The Namibian annual inflation rate increased marginally to 2.6% in December, following the 2.5% y/y increase in prices recorded in December. Prices in the overall NCPI basket decreased by 0.1% m/m. The annual average inflation rate for 2019 was 3.7%, compare to 4.3% in 2018 and 6.2% in 2017. On a year-on-year basis, overall prices in seven of the twelve basket categories rose at a quicker rate in December than in November, with three categories recording slower rates of inflation and two categories recorded increases consistent with the prior month. Prices for goods increased by 2.0% y/y while prices for services increased by 3.4% y/y.
In December the housing and utilities category was once again the largest contributor to annual inflation due to its large weighting in the basket, accounting for 0.5 percentage points of the total 2.6% annual inflation rate. Price inflation for this category came in at 1.9% y/y for a third consecutive month and remained relatively flat month-on-month. Prices in the electricity, gas and other fuels subcategory remained flat m/m, but declined by 0.8% y/y. The regular maintenance and repair of dwellings subcategory registered an increase in prices of 5.0% y/y. Month-on-month, prices in this subcategory fell by 0.7%. Annual inflation for rental payments remained unchanged at 2.3% y/y in December.
The education basket recorded inflation of 12.0% y/y, with the cost of pre-primary and primary education growing at a rate of 12.6% y/y, while secondary- and tertiary education recorded price increases of 11.0% y/y and 12.7% y/y, respectively. All three subcategories printed no price increases on a month-on-month basis.
The alcohol and tobacco category displayed a decrease of 0.1% m/m, but an increase of 3.2% y/y. The main driver in this basket category was alcohol prices which increased by 4.9% y/y while tobacco prices were down 4.3% y/y. A 7.8% m/m decrease in tobacco prices, recorded in May, is the cause for annual decrease in tobacco prices. The Namibia Statistics Agency (NSA) has not provided any explanation for this decrease in any of its bulletins since May.
The zonal data shows that prices fell by 0.3% m/m in the northern regions, and by 0.1% m/m in the east, south and western regions, while rising by 0.1% m/m in the central region. On an annual basis, the Central region recorded the lowest inflation rate at 2.2% in December, with the mixed zone 3 covering the south, east and west of the country recording the highest rate of inflation at 3.3%. Inflation in the northern region of the country increased to 2.5% y/y.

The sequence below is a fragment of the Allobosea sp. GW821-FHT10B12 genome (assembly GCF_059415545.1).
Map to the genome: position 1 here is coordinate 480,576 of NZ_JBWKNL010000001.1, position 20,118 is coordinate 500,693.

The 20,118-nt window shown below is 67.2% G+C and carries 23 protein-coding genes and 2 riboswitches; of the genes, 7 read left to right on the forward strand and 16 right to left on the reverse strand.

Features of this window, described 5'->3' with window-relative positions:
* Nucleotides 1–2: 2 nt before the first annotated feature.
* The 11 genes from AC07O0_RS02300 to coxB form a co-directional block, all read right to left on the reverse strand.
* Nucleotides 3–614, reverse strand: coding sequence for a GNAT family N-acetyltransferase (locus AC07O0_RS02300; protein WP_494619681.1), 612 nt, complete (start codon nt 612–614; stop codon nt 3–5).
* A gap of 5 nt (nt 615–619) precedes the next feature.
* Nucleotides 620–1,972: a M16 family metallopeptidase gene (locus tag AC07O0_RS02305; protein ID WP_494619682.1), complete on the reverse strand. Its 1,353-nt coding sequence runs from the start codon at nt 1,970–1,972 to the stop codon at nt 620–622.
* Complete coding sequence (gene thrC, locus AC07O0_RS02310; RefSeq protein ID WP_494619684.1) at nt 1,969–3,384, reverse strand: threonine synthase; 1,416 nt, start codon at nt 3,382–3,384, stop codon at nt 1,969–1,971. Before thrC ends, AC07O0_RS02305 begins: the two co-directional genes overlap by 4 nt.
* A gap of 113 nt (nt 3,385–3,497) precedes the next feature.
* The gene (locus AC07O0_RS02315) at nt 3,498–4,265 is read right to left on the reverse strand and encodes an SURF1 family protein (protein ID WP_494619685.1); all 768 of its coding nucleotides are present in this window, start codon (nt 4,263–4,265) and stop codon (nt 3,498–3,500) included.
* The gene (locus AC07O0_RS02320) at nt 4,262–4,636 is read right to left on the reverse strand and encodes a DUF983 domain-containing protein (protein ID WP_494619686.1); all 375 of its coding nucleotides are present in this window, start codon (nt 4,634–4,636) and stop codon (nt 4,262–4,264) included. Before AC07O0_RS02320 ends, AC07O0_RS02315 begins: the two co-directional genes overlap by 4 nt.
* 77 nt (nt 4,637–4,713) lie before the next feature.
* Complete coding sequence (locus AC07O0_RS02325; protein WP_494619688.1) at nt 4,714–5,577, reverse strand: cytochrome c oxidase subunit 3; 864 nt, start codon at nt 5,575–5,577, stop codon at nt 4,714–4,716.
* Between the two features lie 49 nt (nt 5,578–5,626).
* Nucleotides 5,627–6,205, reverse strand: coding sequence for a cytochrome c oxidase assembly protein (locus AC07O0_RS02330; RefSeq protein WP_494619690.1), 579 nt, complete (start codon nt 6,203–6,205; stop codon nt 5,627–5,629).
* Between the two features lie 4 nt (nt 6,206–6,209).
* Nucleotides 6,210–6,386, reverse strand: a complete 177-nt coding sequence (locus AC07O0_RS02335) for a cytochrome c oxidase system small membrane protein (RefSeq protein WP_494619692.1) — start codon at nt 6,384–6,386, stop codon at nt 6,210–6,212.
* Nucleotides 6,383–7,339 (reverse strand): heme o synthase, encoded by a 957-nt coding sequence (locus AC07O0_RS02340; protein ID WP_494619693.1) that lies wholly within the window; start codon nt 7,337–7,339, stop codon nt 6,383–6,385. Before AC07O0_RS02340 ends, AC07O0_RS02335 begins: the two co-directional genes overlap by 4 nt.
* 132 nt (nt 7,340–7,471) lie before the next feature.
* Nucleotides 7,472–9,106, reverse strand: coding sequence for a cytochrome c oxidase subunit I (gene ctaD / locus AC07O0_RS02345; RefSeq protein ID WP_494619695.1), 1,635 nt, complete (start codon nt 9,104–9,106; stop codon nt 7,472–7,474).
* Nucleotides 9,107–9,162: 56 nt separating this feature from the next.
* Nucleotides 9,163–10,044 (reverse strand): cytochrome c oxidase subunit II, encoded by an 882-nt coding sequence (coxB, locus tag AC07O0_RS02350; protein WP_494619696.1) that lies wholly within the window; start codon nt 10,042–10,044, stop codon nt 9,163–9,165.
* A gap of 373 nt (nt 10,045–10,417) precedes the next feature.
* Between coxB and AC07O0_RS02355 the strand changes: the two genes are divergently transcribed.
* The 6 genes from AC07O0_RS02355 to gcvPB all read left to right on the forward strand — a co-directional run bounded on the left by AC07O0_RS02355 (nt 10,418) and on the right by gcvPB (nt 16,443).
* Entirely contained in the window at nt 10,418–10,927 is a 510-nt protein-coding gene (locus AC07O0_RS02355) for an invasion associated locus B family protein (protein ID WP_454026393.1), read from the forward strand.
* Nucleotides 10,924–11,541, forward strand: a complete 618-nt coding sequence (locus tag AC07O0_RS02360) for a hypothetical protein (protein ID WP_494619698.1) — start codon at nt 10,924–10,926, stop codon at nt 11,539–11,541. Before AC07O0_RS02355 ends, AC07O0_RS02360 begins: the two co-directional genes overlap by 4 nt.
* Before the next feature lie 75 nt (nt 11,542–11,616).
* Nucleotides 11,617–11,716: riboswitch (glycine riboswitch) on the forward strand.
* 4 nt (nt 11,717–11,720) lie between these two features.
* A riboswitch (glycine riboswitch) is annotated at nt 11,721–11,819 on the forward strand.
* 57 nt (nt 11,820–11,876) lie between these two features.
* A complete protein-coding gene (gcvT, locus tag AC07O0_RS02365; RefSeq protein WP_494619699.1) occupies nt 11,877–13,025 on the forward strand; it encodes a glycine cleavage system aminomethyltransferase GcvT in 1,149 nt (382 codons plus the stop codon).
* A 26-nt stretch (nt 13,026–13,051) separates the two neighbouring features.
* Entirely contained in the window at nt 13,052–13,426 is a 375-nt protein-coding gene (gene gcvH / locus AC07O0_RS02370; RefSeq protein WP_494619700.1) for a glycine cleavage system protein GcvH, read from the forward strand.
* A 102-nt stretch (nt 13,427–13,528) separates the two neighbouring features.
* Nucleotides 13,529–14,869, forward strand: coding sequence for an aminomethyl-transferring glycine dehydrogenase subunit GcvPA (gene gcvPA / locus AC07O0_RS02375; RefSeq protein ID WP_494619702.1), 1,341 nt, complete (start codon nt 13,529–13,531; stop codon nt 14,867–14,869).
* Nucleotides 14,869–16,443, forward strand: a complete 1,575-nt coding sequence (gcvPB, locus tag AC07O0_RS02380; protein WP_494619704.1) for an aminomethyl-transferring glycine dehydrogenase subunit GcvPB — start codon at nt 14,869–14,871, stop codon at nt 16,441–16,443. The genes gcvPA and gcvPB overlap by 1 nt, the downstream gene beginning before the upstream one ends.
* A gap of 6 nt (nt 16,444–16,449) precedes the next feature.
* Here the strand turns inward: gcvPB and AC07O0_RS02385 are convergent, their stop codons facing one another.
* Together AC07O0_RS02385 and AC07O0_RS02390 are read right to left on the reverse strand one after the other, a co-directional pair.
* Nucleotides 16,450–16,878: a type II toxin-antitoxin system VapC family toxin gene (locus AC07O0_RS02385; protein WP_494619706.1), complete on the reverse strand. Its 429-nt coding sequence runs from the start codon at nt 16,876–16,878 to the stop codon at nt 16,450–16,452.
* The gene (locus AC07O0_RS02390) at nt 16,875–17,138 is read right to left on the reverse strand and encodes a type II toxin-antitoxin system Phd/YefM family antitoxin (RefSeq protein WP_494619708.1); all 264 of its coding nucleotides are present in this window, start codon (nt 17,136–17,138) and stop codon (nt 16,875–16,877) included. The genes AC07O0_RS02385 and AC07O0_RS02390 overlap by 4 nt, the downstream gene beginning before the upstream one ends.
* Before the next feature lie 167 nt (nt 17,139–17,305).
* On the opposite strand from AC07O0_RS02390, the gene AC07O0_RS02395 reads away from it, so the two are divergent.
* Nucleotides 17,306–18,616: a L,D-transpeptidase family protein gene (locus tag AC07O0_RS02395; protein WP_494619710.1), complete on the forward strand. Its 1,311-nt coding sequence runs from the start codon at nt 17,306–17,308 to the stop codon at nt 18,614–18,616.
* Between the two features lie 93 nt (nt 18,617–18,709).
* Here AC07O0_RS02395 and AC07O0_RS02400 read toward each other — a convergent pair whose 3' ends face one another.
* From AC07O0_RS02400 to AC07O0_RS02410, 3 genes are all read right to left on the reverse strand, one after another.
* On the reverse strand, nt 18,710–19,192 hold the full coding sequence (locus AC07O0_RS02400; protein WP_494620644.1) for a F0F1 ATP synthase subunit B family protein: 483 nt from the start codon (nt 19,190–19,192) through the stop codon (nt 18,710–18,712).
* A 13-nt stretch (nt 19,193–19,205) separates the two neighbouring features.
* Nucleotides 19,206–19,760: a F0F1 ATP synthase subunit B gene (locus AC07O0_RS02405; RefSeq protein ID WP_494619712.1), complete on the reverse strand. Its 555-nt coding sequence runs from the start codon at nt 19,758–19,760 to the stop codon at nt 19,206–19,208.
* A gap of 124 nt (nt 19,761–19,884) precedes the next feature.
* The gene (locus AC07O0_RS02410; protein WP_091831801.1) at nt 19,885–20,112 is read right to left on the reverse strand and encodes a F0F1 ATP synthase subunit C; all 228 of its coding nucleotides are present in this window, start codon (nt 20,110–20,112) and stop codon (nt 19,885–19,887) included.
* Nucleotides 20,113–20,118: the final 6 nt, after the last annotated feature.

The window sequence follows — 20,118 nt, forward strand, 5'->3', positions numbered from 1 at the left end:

The Namibian annual inflation rate of 2.6% for December continues to trend lower than that of neighbouring South Africa’s November inflation figure of 3.6%. Inflationary pressure in Namibia has been particularly low in the second half of 2019 due to a lack of demand for both goods and services. IJG’s inflation model forecasts an average inflation rate of 3.5% y/y in 2020. The largest upside risk to this forecast is higher food costs and fuel prices. Although the northern and central regions received an encouraging amount of rainfall in December, large parts of the southern region are yet to receive their first rains. Food prices will likely increase if the country experiences another year of below average rainfall.
Geopolitical tension between the US and Iran seems to have calmed down (for the moment at least) and the price of Brent Crude oil has ‘normalised’ at US$64 at the time of writing after spiking to US$71 last week. However, peace in the middle east is all-but-certain and the situation can escalate within the wink of an eye, which will send the price of oil up again. Another potential risk for the oil price is if OPEC goes ahead with the implementation of its plan to cut production by 500,000 barrels per day. Such shocks in the oil price will result in the Ministry of Mines and Energy increasing fuel pump prices for Namibians which will translate into higher transport inflation.